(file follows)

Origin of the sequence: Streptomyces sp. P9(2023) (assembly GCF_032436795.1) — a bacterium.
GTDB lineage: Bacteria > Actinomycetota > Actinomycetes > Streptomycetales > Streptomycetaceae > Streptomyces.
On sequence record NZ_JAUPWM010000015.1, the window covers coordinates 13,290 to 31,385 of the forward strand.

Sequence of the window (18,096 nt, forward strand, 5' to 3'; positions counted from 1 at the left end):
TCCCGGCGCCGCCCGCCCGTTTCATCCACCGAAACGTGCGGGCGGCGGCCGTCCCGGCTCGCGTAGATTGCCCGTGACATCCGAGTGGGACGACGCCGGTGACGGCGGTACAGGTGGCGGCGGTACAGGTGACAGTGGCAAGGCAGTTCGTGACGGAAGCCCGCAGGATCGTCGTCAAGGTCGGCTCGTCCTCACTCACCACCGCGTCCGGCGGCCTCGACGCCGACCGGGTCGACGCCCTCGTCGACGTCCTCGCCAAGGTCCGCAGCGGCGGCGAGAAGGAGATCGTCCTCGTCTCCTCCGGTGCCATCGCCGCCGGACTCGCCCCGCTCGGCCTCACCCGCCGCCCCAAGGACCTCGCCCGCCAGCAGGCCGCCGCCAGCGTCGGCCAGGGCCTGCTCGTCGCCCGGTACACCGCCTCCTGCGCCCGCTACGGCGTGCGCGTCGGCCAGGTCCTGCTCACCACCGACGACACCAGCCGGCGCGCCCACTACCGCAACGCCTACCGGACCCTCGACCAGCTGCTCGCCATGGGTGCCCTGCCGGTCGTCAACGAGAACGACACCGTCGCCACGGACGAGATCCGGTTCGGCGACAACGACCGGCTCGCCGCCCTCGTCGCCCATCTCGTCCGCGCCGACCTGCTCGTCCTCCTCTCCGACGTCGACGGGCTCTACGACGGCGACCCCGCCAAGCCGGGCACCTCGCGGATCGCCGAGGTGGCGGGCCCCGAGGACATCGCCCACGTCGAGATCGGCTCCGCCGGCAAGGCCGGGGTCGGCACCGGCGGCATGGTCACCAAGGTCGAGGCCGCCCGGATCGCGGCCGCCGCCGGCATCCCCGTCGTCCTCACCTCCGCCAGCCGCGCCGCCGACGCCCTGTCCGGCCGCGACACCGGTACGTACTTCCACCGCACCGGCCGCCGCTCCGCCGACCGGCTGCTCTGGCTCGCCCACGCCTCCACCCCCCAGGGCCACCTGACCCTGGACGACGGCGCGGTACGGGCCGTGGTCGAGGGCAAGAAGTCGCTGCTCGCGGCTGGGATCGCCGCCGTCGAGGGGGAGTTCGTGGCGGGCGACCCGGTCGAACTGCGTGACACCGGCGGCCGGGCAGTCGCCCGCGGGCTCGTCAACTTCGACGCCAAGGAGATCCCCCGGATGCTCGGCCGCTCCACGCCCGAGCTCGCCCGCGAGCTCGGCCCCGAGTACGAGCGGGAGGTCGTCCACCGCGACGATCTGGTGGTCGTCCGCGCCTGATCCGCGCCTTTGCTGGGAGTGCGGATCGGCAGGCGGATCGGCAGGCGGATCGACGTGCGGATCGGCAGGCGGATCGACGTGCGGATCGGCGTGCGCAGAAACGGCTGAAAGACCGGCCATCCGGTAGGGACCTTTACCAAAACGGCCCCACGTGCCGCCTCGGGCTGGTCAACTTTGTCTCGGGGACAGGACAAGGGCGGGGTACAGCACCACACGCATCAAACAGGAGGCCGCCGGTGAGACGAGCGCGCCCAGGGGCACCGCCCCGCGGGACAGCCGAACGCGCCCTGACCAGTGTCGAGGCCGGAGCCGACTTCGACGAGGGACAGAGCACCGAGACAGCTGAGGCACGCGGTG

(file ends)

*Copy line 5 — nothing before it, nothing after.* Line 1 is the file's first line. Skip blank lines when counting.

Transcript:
TCCCGGCGCCGCCCGCCCGTTTCATCCACCGAAACGTGCGGGCGGCGGCCGTCCCGGCTCGCGTAGATTGCCCGTGACATCCGAGTGGGACGACGCCGGTGACGGCGGTACAGGTGGCGGCGGTACAGGTGACAGTGGCAAGGCAGTTCGTGACGGAAGCCCGCAGGATCGTCGTCAAGGTCGGCTCGTCCTCACTCACCACCGCGTCCGGCGGCCTCGACGCCGACCGGGTCGACGCCCTCGTCGACGTCCTCGCCAAGGTCCGCAGCGGCGGCGAGAAGGAGATCGTCCTCGTCTCCTCCGGTGCCATCGCCGCCGGACTCGCCCCGCTCGGCCTCACCCGCCGCCCCAAGGACCTCGCCCGCCAGCAGGCCGCCGCCAGCGTCGGCCAGGGCCTGCTCGTCGCCCGGTACACCGCCTCCTGCGCCCGCTACGGCGTGCGCGTCGGCCAGGTCCTGCTCACCACCGACGACACCAGCCGGCGCGCCCACTACCGCAACGCCTACCGGACCCTCGACCAGCTGCTCGCCATGGGTGCCCTGCCGGTCGTCAACGAGAACGACACCGTCGCCACGGACGAGATCCGGTTCGGCGACAACGACCGGCTCGCCGCCCTCGTCGCCCATCTCGTCCGCGCCGACCTGCTCGTCCTCCTCTCCGACGTCGACGGGCTCTACGACGGCGACCCCGCCAAGCCGGGCACCTCGCGGATCGCCGAGGTGGCGGGCCCCGAGGACATCGCCCACGTCGAGATCGGCTCCGCCGGCAAGGCCGGGGTCGGCACCGGCGGCATGGTCACCAAGGTCGAGGCCGCCCGGATCGCGGCCGCCGCCGGCATCCCCGTCGTCCTCACCTCCGCCAGCCGCGCCGCCGACGCCCTGTCCGGCCGCGACACCGGTACGTACTTCCACCGCACCGGCCGCCGCTCCGCCGACCGGCTGCTCTGGCTCGCCCACGCCTCCACCCCCCAGGGCCACCTGACCCTGGACGACGGCGCGGTACGGGCCGTGGTCGAGGGCAAGAAGTCGCTGCTCGCGGCTGGGATCGCCGCCGTCGAGGGGGAGTTCGTGGCGGGCGACCCGGTCGAACTGCGTGACACCGGCGGCCGGGCAGTCGCCCGCGGGCTCGTCAACTTCGACGCCAAGGAGATCCCCCGGATGCTCGGCCGCTCCACGCCCGAGCTCGCCCGCGAGCTCGGCCCCGAGTACGAGCGGGAGGTCGTCCACCGCGACGATCTGGTGGTCGTCCGCGCCTGATCCGCGCCTTTGCTGGGAGTGCGGATCGGCAGGCGGATCGGCAGGCGGATCGACGTGCGGATCGGCAGGCGGATCGACGTGCGGATCGGCGTGCGCAGAAACGGCTGAAAGACCGGCCATCCGGTAGGGACCTTTACCAAAACGGCCCCACGTGCCGCCTCGGGCTGGTCAACTTTGTCTCGGGGACAGGACAAGGGCGGGGTACAGCACCACACGCATCAAACAGGAGGCCGCCGGTGAGACGAGCGCGCCCAGGGGCACCGCCCCGCGGGACAGCCGAACGCGCCCTGACCAGTGTCGAGGCCGGAGCCGACTTCGACGAGGGACAGAGCACCGAGACAGCTGAGGCACGCGGTG